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Article Reference The spider Theridion melanostictum (Araneae, Theridiidae) a recent introduction to Galapagos
Located in Library / RBINS Staff Publications 2016
Article Reference The spider Theridion Melanostictum (Araneae, Theridiidae), a recent introduction to Galapagos
Located in Library / RBINS Staff Publications
Article Reference The spingtail catchers of the genus Neurigona (Insecta, Diptera, Dolichopodidae) in the primary forest of Bukit Timah Nature Reserve, Singapore
Located in Library / No RBINS Staff publications
Article Reference The sponges Hymeniacidon perlevis and Halichondria panicea are reservoirs of antibiotic-producing bacteria against multi-drug resistant Staphylococcus aureus
Located in Library / RBINS Staff Publications 2021
Article Reference The Spy VI child: a newly discovered Neandertal infant.
Spy cave (Jemeppe-sur-Sambre, Belgium) is reputed for the two adult Neandertal individuals discovered in situ in 1886. Recent reassessment of the Spy collections has allowed direct radiocarbon dating of these individuals. The sorting of all of the faunal collections has also led to the discovery of the remains of a Neandertal child, Spy VI. This individual is represented by two mandibular corpus fragments. The left fragment is the most complete and both sides preserve the mental foramen. Four deciduous teeth are associated with these mandibular remains: three incisors and one canine. The lower left canine (Spy 645a) conjoins with the corresponding alveolar socket in the left part of the mandible. Following extant standards, the developmental stage of the preserved teeth indicate an age at death of about one and a half years. In addition to performing a classical morphometric comparative study of the mandible and teeth,we have evaluated the dental tissue proportions using high-resolution microtomographic techniques. Our results show that Spy VI generally falls withinthe Neandertal range of variation. However, this specimen also exhibits particular traits, notably in the dental internal structural organization, whichreveals that variation in the immature Neandertal variation is larger than what was variation currently represented by the available fossil record. These observations demonstrate the need for investigating the frequency and expressionof immature Neandertal traits in fossil anterior teeth, as well as their temporal and geographic variation. Direct radiocarbon dating of the Spy VI specimen has been conducted in two different laboratories. The results of Spy VI confirm the age previously determined for the two adults, making the Spy Neandertal remains the youngest ever directly dated in northwest Europe.
Located in Library / RBINS Staff Publications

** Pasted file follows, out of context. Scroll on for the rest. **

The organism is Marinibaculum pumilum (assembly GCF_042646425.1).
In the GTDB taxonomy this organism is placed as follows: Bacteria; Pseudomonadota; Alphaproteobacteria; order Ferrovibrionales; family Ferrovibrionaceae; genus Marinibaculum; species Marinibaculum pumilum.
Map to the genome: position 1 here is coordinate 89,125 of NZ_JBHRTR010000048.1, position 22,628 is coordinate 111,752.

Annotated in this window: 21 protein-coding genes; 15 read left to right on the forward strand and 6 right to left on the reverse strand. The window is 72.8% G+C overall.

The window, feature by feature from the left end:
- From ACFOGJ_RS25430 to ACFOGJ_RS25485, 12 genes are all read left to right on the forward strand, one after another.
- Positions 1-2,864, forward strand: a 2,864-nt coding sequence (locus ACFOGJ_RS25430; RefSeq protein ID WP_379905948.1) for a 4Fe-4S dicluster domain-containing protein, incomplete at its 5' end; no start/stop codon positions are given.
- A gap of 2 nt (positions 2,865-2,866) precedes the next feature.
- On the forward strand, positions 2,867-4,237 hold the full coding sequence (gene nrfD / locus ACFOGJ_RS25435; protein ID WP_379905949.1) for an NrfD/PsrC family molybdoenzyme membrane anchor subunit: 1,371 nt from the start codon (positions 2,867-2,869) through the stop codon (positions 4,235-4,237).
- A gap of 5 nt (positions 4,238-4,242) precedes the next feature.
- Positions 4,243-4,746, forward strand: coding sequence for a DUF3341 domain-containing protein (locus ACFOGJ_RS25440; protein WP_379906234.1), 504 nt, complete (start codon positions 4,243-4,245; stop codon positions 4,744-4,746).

Article Reference The status of the northeastern Atlantic and Mediterranean small mussel drills of the Ocinebrina aciculata complex (Mollusca: Gastropoda: Muricidae) with the description of a new species
The northeastern Atlantic and Mediterranean small mussel drills of the Ocinebrina aciculata complex are here revised and consist of at least 3 species. The type species, Ocinebrina aciculata (Lamarck, 1822), characterized by a slender shell with rounded whorls and primary and secondary spiral cords of approximately similar size, lives throughout the northeastern Atlantic and Mediterranean Sea at depths usually ranging between 0 and 105 m. Its synonymy is here stabilized by a neotype selection for Murex corallinus Scacchi, 1836. Ocinebrina corallinoides Pallary, 1912 (=Ocinebrina buzzurroi Cecalupo and Mariani, 2008, new synonymy), characterized by a strongly elongate and weakly convex shell and primary and secondary spiral cords of approximately similar size, is endemic to the Gulf of Gab├Ęs and is here considered a distinct species, pending genetic studies. Ocinebrina reinai n. sp. is here described from the central Mediterranean Sea (where it is sympatric with O. aciculata) on the basis of morphological diagnostic features of shell (rarest presence of labral tooth, commoner presence of infrasutural apertural denticle, dark spots on the ribs and spiral sculpture with differently sized primary and secondary cords and smaller threads) and radula, confirmed by genetic data. Divergence in COI sequences with sympatric samples of O. aciculata (>7%), confirm their status as a distinct species. A comparative table reporting diagnostic features of the congeneric species of the complex and those with which the new species was previously misidentified is offered.
Located in Library / RBINS Staff Publications
Article Reference The stratigraphic position of the Cambrian Jodoigne Formation redefined (Brabant Massif, Belgium)
Located in Library / RBINS Staff Publications
Article Reference The stratigraphy of Spy cave. A review of the available lithostratigraphic and archaeostratigraphic information.
This chapter presents a general review of the lithostratigraphy associated with the various excavations carried out at Spy cave since the end of the 19th century, incorporating what little information is available concerning sedimentogenesis. In addition to reviewing the types and possible causes underlying the mixed nature of the Spy archaeological material, the history of the published archaeostratigraphic interpretations of the site is presented alongside the different techno-complexes identified amongst the Spy material. Finally, the stratigraphic position of the Neandertal remains is considered and an overall stratigraphy is proposed that takes into consideration the available chronostratigraphic data.
Located in Library / RBINS Staff Publications
Article Reference The stratigraphy of the Pliocene in Belgium
Located in Library / RBINS Staff Publications
Article Reference The stratotype of the Aalter Sands (Eocene of NW Belgium) : stratigraphy and calcareous nannoplankton.
Located in Library / RBINS Staff Publications